A new opera written by a Sheffield woman is celebrating the city's women of steel.
Celia Lock was inspired to write Women of Steel when she was looking for local stories as the basis of a production for Sheffield City Opera.
She said: “I’ve been with Sheffield City Opera for the last 10 years. We wrote our own opera in 2016, called Donna and her Mobile, I was one of the writing team for that.
“Now we’ve got into this mode of writing for ourselves.”
They were looking for a show to perform for a Classical Sheffield weekend festival in March, where one of the themes is women and music. The inspiring story of Sheffield women who worked in munitions factories and steelworks seemed a perfect fit.
Celia said: “I’d seen that statue at the side of the City Hall and wondered about the women.”
She said that Star editor Nancy Fielder’s book was an important part of her research and she also looked at interviews with the women that were conducted by University of Sheffield researchers.
Celia was excited to find that music was an integral part of the working day.
She said: “Ours is a classical tribute but with popular songs from the time, such as ‘I’m the girl that makes the thing-a-me-bob that’s going to win the war’.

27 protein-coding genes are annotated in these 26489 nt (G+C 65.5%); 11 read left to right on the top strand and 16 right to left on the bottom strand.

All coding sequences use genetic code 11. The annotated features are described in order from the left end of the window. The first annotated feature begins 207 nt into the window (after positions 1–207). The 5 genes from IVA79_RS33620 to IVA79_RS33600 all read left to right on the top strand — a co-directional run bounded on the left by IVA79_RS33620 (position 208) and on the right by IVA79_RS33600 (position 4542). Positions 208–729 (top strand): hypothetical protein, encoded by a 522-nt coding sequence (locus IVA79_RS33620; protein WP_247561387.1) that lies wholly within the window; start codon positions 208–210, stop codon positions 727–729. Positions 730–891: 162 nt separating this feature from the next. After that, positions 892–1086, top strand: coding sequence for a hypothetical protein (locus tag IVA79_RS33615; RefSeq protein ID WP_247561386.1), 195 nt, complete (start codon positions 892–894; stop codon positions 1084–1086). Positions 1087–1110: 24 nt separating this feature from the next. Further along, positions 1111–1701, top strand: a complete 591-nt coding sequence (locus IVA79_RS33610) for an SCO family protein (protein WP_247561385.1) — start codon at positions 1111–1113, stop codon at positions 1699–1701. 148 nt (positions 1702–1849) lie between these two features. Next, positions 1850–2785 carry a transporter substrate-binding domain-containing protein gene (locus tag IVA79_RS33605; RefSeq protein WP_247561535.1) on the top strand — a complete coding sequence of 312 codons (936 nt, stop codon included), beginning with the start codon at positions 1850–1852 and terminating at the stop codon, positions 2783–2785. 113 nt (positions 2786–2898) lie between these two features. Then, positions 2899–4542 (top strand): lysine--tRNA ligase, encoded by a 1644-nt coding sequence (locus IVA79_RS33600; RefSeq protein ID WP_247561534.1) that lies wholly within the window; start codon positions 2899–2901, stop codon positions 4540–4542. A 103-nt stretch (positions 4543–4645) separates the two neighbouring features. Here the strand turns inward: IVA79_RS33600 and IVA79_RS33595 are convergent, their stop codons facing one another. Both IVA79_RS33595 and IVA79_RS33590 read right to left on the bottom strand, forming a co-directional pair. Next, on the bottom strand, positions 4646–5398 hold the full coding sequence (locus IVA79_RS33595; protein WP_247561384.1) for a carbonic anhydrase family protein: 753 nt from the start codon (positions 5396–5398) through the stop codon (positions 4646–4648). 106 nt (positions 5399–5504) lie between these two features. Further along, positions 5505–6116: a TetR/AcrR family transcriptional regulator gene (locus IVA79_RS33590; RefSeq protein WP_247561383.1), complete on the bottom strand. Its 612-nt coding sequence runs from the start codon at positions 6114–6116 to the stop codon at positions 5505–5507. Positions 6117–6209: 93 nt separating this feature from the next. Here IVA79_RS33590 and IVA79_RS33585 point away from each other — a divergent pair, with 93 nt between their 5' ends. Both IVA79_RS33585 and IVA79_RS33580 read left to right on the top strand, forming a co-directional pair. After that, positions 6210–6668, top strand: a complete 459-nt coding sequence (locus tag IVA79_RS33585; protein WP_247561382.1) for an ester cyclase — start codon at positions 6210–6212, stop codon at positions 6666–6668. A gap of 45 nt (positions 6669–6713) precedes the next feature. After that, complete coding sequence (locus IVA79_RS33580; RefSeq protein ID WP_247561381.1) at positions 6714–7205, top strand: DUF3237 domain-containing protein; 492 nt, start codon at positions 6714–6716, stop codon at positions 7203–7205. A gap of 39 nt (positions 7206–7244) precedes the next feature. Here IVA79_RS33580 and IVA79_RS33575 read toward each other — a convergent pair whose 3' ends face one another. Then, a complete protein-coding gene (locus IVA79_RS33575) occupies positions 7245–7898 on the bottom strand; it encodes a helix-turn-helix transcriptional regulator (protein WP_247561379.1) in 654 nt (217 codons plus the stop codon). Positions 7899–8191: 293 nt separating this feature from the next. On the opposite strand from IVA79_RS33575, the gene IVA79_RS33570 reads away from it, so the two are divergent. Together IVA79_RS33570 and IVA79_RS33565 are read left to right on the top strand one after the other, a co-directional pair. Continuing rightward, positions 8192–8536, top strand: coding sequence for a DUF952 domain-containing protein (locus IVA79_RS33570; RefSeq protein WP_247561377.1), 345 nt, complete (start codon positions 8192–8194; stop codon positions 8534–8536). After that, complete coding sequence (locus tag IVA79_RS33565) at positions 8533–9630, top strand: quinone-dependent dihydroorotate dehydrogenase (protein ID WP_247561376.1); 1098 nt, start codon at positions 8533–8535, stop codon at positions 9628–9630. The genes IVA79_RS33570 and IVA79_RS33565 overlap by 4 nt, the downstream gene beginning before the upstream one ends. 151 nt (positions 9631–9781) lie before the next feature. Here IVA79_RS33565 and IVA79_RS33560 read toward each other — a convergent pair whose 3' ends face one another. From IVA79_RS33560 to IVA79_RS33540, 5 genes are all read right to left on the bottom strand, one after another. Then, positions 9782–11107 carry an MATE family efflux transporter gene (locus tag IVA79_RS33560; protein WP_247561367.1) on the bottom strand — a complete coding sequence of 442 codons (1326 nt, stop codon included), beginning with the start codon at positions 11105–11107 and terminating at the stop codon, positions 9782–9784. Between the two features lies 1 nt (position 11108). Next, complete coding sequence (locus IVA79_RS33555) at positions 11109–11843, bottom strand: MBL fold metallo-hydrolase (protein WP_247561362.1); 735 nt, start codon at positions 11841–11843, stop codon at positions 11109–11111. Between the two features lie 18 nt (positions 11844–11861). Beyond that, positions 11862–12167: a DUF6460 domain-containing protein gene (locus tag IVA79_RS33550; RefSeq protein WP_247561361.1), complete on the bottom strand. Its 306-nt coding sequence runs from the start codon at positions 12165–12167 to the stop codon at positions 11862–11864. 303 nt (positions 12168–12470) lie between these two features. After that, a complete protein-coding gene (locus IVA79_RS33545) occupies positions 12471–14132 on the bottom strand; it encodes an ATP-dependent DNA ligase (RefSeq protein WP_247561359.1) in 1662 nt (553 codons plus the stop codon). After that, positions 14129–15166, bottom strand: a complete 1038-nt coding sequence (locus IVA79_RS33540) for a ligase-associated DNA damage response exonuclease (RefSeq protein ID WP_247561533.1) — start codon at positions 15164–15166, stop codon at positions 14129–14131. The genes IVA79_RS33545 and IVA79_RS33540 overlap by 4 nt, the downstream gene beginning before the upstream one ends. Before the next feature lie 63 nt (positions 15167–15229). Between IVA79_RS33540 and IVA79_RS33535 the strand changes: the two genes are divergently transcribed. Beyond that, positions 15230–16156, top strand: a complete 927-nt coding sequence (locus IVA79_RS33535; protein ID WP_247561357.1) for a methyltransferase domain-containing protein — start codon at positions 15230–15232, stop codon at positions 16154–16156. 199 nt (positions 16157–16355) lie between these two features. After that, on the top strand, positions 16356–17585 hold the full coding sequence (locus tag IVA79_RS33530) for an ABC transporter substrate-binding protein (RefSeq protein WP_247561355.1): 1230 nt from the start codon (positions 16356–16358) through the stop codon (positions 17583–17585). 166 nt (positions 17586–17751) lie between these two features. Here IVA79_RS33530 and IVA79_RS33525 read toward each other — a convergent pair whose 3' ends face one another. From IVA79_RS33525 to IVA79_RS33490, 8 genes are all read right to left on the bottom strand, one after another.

“We’ve also got an Andrews Sisters song because they were on the radio at the time. The women sang all day long.
“The men called them the canaries because they were singing all the time. That’s what got them through. They were working 12-hour days, six days a week.”
The show also uses operatic pieces such as the Anvil Chorus.
Celia said the show looks at the friendships the women forged, the sheer tough grind of the work and the prejudice they faced from male workers.
A 45-minute version of the show will be performed at Kelham Island Museum on March 9. Tickets: classicalsheffield.org.uk. The group hope to put on the full show later in the year.